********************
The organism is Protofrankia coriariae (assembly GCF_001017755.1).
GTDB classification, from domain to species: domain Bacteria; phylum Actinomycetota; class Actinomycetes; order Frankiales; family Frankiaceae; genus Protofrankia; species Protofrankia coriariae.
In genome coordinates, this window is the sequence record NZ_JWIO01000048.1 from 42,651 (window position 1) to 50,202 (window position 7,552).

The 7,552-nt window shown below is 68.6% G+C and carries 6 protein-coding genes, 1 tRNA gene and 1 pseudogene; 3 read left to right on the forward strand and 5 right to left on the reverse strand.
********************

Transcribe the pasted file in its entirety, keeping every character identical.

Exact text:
The organism is Protofrankia coriariae (assembly GCF_001017755.1).
GTDB classification, from domain to species: domain Bacteria; phylum Actinomycetota; class Actinomycetes; order Frankiales; family Frankiaceae; genus Protofrankia; species Protofrankia coriariae.
In genome coordinates, this window is the sequence record NZ_JWIO01000048.1 from 42,651 (window position 1) to 50,202 (window position 7,552).

The 7,552-nt window shown below is 68.6% G+C and carries 6 protein-coding genes, 1 tRNA gene and 1 pseudogene; 3 read left to right on the forward strand and 5 right to left on the reverse strand.